DBSNA is proud to launch the new DBS Patient Journey Booklet for Parkinson's disease.
The booklet a collaborative work with past patients and clinicians through a series of workshops and interviews. The lived experience and expertise of the participants are central to its development.
For the final delivery phase of this booklet, I was fortunate enough to have graphic designer Jazzy Olive as a collaborator and co-designer. Jazzy has a passion for using her graphic design skills in the healthcare arena and is also an MRes/MSc Healthcare & Design student at the same institutions.
The booklet is produced as part of larger research thesis conducted at The Royal College of Art and Imperial College London as part of my MRes/MSc Healthcare & Design course. This thesis attempted to examine the patient experience of deep brain stimulation therapy and to understand what design methods and interventions might best positively enhance a patient’s experience. User centred design thinking and ethnographic methods, such as participatory action research, were used to explore and investigate the field and uncovered that communication and how information is relayed plays a key role in the patient’s overall experience and expectations of the therapy.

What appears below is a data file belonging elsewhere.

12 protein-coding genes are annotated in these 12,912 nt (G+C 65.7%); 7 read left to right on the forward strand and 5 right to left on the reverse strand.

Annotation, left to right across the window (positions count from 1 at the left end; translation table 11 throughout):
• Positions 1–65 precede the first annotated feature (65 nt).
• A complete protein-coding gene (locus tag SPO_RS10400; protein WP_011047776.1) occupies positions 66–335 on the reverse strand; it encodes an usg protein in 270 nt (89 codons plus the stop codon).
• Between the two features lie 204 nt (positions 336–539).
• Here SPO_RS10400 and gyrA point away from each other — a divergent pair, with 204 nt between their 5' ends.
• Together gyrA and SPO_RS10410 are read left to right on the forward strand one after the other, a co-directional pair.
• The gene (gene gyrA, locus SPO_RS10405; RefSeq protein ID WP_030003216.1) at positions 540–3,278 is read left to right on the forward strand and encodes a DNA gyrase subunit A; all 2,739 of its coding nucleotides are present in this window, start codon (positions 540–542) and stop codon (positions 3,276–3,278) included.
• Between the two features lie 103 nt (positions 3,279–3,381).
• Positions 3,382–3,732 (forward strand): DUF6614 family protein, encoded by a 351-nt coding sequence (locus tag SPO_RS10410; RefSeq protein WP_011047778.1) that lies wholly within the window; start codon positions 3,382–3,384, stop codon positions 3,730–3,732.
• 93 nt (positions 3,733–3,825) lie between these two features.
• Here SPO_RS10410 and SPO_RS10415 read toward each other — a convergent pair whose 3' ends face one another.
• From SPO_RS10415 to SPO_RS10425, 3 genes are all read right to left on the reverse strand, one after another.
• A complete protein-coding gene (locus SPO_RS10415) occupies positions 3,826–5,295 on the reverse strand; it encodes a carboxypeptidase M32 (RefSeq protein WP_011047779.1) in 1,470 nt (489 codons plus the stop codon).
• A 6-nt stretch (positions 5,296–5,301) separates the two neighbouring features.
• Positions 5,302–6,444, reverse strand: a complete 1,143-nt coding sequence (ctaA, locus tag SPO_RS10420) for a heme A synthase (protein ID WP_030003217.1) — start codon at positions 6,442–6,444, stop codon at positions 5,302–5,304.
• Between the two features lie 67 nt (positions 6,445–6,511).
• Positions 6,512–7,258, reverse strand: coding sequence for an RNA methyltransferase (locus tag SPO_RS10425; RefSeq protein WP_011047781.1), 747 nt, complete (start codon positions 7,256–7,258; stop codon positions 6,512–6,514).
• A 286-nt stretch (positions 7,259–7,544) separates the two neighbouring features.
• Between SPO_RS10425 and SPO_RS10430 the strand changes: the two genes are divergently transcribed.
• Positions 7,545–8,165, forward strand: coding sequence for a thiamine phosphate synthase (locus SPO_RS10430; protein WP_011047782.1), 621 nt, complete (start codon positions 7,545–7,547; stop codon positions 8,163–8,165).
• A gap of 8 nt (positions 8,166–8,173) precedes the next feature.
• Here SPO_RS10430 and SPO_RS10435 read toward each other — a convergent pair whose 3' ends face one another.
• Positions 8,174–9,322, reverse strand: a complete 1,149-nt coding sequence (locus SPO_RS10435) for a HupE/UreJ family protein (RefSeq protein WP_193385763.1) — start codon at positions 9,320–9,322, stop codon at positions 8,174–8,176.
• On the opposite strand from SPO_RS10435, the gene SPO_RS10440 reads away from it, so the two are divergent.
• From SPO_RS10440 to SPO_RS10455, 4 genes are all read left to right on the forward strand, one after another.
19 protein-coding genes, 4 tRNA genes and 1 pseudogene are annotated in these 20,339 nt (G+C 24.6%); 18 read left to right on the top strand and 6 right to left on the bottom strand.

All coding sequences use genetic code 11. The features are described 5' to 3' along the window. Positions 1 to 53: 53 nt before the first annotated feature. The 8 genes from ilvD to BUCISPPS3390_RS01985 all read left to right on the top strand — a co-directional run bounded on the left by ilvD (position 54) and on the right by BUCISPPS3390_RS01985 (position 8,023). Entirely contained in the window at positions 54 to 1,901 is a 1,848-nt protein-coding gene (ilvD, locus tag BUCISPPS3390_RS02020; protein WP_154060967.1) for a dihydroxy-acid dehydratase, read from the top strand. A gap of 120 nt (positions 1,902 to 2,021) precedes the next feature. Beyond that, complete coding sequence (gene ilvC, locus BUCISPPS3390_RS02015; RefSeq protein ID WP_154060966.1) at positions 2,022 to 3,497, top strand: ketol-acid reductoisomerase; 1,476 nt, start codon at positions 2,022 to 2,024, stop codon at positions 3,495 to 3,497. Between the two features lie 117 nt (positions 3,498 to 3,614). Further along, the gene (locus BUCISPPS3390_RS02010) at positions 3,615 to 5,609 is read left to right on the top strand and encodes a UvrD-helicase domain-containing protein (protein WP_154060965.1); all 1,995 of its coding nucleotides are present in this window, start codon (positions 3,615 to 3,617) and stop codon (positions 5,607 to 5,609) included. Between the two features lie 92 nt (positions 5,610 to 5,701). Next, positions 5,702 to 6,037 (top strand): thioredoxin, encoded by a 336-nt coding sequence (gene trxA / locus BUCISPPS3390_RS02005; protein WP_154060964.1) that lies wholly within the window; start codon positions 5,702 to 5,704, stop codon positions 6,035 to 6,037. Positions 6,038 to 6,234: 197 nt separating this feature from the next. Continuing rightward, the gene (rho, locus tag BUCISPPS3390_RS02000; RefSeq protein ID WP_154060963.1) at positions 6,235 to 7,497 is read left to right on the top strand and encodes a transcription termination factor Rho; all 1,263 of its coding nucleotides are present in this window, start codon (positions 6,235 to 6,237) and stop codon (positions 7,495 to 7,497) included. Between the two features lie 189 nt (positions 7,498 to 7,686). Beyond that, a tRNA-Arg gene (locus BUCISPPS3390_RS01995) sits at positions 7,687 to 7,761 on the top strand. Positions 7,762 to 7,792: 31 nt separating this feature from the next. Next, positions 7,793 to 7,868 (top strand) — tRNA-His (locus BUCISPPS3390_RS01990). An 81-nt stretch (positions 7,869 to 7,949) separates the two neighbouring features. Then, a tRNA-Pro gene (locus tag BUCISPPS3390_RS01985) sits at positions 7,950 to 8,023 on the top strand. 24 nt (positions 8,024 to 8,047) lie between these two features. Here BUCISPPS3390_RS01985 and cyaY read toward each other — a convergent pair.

The research gathered insights from eleven Parkinson patients. These past patients had had DBS therapy between 2013 and 2020. Within this cohort, the timeline from diagnosis to receiving DBS therapy ranged from 7 to 16 years. Other key stakeholders engaged with were clinical team members, including three consultant neurosurgeons, four specialist nurses and a consultant neurologist.